• Dr Jonathan Prag (University of Oxford), Fellow and Tutor at Merton College, Oxford, whose doctoral research concerned Sicily during the Roman Republic, is a historian who is also conversant with the rich vein of epigraphic, numismatic and archaeological evidence; he is the author of several important articles on Republican Sicily, has edited Sicilia Nutrix plebes Romanae: rhetoric, law and taxation in Cicero’s Verrines (2007) and is joint editor both of Petronius: a handbook (with I. Redpath) (2013) and of  The Hellenistic West (with J. Quinn) (2013).
  • Dr Francesca Spatafora (Soprintendenza per i Beni Culturali, Palermo) is Director of the Polo for the cultural heritage of Palermo province and Director of the Museo Archeologico Regionale of Palermo, where she supervised its spectacular new display of the Greek and Roman antiquities on the ground floor; she is a long-time colleague and collaborator of both Professors Wilson and De Angelis. Elected a member of the German Archaeological institute in Rome, she has conducted many excavations in western Sicily over the past 25 years, both in Palermo itself and its hinterland, and is the author or co-author of numerous specialist papers and books, including Monte Maranfusa (2003) and Das Eigene und das Andere: Griechen, Sikaner und Elymer: neue archaeologische Forschungen im antiken Sizilien (2004).
  • Dr Stefano Vassallo (Soprintendenza per i Beni Culturali, Palermo) has directed excavations at the Greek colony of Himera for many years, as well as sites in the hinterland, especially Colle Madore e Montagna dei Cavalli. His books include Colle Madore (1999), Himera: città greca (2005) and (with F. Spatafora) Das Eigene und das Andere: Griechen, Sikaner und Elymer (2004), and he is also the author of numerous specialist papers. His most recent project has been the spectacular excavation of over 7000 burials from the northern necropolis of Himera, which included victims of both the iconic Battle of Himera in 480 BC and of the battle in 409 BC.

(c) research associates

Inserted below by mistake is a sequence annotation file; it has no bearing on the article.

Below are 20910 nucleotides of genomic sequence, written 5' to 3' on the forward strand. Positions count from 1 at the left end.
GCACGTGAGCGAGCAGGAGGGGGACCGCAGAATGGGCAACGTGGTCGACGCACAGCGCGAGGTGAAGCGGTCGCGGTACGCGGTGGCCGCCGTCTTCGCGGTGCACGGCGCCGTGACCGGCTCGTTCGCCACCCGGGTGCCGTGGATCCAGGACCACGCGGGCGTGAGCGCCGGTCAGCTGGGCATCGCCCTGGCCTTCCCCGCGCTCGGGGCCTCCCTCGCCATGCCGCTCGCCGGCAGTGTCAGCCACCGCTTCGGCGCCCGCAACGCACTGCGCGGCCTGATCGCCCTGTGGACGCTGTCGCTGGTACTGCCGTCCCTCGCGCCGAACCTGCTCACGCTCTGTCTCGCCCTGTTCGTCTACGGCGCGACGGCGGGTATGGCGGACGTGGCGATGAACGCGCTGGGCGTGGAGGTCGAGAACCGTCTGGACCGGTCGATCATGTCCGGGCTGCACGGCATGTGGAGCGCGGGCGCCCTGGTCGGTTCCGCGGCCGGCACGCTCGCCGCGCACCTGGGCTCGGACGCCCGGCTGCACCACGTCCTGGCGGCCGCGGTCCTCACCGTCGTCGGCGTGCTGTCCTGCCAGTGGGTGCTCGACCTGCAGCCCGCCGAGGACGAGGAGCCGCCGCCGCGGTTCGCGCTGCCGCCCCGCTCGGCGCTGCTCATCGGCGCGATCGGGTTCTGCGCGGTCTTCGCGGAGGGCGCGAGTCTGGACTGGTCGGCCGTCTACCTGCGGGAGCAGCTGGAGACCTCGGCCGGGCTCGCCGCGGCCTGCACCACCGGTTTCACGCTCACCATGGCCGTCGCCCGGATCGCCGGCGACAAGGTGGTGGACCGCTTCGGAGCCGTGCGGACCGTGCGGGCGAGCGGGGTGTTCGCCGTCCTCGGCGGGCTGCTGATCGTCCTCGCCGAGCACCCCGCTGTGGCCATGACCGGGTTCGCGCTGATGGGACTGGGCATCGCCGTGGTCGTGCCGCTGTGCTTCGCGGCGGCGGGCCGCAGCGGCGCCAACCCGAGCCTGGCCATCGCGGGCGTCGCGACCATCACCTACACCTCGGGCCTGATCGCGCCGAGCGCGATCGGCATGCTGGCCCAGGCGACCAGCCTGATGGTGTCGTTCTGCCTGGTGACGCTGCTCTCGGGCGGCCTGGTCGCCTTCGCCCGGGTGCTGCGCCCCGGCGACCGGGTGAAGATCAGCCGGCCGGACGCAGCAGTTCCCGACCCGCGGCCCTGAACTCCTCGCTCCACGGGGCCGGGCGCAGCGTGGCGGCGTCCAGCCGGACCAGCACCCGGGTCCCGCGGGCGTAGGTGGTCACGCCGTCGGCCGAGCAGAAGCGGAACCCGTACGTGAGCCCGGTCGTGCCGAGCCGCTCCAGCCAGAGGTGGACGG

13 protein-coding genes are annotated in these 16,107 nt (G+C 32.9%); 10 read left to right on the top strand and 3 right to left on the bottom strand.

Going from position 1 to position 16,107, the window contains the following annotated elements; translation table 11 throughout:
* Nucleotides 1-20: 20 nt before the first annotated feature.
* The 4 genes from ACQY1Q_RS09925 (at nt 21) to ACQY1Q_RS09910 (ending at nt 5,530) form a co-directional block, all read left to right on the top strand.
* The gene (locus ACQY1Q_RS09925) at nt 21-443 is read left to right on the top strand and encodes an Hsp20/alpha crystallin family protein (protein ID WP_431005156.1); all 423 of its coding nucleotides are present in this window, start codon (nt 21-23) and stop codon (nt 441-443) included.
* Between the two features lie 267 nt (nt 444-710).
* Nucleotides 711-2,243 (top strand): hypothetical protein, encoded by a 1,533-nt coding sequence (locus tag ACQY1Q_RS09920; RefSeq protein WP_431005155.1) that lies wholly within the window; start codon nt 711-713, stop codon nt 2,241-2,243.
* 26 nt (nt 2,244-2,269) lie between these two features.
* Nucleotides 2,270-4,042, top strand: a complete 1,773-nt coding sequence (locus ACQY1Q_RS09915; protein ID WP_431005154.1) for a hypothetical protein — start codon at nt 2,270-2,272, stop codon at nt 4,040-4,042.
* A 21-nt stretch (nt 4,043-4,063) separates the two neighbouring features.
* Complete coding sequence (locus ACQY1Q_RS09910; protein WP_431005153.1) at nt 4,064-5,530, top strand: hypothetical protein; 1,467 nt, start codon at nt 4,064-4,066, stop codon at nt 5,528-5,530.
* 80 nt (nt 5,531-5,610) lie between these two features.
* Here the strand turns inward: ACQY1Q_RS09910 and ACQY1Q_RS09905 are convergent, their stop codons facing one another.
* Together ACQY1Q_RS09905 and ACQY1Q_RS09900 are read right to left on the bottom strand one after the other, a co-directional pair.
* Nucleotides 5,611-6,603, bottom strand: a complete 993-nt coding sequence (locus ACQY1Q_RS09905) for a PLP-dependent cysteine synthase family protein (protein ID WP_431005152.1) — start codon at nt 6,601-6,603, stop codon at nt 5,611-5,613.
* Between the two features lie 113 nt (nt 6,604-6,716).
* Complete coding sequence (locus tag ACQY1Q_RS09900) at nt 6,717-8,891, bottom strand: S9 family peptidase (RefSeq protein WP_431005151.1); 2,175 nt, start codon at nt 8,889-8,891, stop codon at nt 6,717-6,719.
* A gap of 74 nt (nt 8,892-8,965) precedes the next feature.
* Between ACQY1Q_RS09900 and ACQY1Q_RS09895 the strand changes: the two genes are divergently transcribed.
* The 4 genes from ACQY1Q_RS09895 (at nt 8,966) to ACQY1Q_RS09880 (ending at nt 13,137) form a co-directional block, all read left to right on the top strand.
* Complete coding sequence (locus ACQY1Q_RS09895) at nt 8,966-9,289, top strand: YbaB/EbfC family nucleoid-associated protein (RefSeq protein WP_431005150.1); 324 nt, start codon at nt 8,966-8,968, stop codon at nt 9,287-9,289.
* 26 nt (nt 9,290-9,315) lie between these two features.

All graduate students at UBC who have research interests which embrace some aspect of Sicily will be invited to become research associates of CSAS; but any graduate student who can demonstrate an interest in and knowledge of res Sicilianae may also request enrolment from the Director.

Fieldwork is an essential part of historical research: it provides the oxygen of fresh discoveries which allow the subject to be continually re-assessed and our knowledge about the ancient world to be ever expanding. Student involvement in this fieldwork will be strongly encouraged and promoted through the establishment of field-schools in Sicily. This is providing UBC students, both undergraduate and graduate, with experiential education, in which valuable skills, particularly scientific and life skills, will be gained.

UBC’s recent and current Sicilian field projects:

  • The Kaukana project is designed to investigate the character and economic context of the late Roman and Byzantine village of Kaukana near Punta Secca, on the south coast of Sicily in the province of Ragusa. The site was noted but not published by Paolo Orsi early in the twentieth century, and was only brought to scholarly attention in the mid-1960s, when building expansion for holiday homes encountered ancient structures. Surface clearance identified a village settlement of some 25 individual structures scattered haphazardly along the coastal strip, and some of these were partly investigated at the time by Professor Paola Pelagatti, in a series of campaigns which lasted until 1972. One of those structures, the church, has also been investigated more recently, by Professor G. Di Stefano, who is also co-director of the present project. The Kaukana project has concentrated on Building 6, where excavation has taken place between 2008 and 2010, funded by the Social Studies and Humanities Research Council of Canada (SSHRC). Reports on this work have been published in Journal of Roman Archaeology (2009), Minerva (2010), Current World Archaeology (2010), American Journal of Archaeology (2011), Kalos (2011), Antike Welt (2011), International Journal of Osteoarchaeology (with C. Sulosky Weaver) (2012), Mouseion (2013), Phoenix (2013),  Sicilia Antiqua (2013) and Sicilia Archeologica (2017). See also the text of the XIth Byvanck Lecture delivered by Professor Wilson in Leiden in 2017: http://www.babesch.org/downloads/BABESCH_Byvanck_Lecture_2017_Wilson.pdf
  • The Gerace project, launched in 2013 and running at least until 2019, is designed to study a Roman villa in Enna province in its historical, social and economic context. This has been generously supported by two SSHRC Insight Grant awards. For more details, see the excavation reports posted on this website, via 'Archaeological Field Schools' on the Home Page.